2nd August 2021
Automatic Identification technologies start always from a basic point: assign an identity to the object.
What happens when one of your labels leaves your company? You are the only one knowing the rules used to build the code and, consequently, the only one able to decode it. If you are a manufacturer probably your resellers are not happy about that, they will need to replace your labels if they use RAIN RFID to organize their processes. Same situation if a foreign label enters your company.
But this is not the worse thing! With barcode labels you read only one label at a time so it’s simple to understand which item is coded incorrectly, it is the one you are reading in that moment. With RAIN RFID technology you read multiple labels at a time, typically hundreds of labels in a few seconds and without a line of sight so it is not simple to recognize which labels are coded incorrectly. Even worse, some of the foreign labels can have a code that can be decoded using your rules even if it was encoded with different rules!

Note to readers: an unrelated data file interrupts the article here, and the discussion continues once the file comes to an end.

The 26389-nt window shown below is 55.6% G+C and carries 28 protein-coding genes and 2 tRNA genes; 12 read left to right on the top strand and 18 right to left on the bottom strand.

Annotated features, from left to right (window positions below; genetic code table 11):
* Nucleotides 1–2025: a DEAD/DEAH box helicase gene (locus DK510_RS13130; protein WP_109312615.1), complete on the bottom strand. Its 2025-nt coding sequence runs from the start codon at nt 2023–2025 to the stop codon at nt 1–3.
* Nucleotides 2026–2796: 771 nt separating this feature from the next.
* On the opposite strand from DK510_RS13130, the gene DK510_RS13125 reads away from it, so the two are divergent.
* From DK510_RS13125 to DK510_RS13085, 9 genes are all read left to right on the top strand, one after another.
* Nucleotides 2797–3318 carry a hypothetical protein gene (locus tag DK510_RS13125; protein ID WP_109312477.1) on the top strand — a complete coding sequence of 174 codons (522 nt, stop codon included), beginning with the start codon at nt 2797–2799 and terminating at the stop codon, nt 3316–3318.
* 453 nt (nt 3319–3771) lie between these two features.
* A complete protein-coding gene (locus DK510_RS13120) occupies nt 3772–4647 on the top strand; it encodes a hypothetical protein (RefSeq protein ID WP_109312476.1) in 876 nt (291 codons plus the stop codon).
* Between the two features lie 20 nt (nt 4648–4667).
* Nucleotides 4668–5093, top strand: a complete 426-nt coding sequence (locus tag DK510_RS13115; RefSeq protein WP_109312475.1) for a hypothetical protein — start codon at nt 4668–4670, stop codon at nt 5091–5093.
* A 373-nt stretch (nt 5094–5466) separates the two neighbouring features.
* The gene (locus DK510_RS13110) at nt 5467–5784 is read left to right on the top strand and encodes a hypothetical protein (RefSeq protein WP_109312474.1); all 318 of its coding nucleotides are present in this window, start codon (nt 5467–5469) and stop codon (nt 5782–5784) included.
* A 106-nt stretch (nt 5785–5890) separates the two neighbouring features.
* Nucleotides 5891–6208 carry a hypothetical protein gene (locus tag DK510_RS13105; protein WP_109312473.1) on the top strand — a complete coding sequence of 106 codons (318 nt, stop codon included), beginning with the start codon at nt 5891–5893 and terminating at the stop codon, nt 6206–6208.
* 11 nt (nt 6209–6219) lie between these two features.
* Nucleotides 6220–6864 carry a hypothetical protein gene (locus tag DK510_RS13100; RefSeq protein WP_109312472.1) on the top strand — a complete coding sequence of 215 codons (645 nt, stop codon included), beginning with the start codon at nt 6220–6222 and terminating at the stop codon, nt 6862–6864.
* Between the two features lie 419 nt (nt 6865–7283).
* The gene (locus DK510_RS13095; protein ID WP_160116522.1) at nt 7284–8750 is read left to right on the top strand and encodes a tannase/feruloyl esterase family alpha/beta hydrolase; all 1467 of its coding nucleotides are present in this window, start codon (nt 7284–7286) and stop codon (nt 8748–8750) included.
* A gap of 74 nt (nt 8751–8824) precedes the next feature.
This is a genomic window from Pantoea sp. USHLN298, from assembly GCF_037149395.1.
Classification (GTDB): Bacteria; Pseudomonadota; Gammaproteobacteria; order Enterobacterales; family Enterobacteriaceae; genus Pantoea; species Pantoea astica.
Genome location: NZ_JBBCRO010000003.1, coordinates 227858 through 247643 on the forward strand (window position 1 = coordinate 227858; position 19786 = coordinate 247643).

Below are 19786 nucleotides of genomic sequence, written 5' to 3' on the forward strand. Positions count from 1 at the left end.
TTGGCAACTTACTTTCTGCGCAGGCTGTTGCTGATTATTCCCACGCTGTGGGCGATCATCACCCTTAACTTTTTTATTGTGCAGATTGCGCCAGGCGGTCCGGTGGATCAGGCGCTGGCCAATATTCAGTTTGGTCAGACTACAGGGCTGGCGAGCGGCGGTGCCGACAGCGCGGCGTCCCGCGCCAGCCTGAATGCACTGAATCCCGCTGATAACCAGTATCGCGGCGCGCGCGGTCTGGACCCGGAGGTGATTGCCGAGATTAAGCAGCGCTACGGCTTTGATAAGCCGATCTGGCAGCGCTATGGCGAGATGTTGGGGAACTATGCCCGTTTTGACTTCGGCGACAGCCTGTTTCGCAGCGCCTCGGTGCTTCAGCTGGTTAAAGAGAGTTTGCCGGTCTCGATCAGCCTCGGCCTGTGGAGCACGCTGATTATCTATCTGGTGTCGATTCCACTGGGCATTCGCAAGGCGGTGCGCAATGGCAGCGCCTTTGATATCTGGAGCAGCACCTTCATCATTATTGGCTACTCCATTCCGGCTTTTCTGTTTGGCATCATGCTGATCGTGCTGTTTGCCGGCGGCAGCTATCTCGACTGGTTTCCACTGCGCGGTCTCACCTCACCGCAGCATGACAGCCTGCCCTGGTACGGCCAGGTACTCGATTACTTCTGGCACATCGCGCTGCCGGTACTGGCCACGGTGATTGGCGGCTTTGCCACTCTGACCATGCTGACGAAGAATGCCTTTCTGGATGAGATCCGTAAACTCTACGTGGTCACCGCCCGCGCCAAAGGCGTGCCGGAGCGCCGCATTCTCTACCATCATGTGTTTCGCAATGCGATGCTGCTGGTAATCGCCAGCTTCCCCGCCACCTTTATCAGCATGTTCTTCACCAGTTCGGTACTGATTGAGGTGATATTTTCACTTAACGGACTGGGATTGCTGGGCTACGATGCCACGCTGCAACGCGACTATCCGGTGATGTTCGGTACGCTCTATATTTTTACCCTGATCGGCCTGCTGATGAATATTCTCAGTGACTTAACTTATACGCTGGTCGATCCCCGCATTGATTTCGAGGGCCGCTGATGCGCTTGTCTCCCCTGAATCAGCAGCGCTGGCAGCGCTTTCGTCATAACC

As a silly example look at the picture below.
The code “EVENTONE#1234” can be created starting from different data sources.
The result is that you can enter an event using a cosmetic product or you can think to have a cosmetic product on the shelf while, maybe, a customer has a ticket in his pocket.
The solution for all these potential problems (and others) is simple: using a code scheme compliant with a global standard. A global standard, like GS1 or ISO codes, ensures that your code is unique not only inside your company but across all organizations in the world. They also have other useful features, like standard headers that define the type of code and that you can use to filter unwanted labels avoiding errors in your database.
Using standard codes is mandatory if your product flows along an open supply chain where different stakeholders need to read and decode correctly your code but, as discussed above, it is always a good idea, even if your tag never exits from your company.
But, if you still have some special reasons to use proprietary codes, there is a fair way to do so, ISO standard provides a method to define proprietary codes with a special header that says “Hey, this is a proprietary code!” informing the user who can decide to ignore it or to decode it.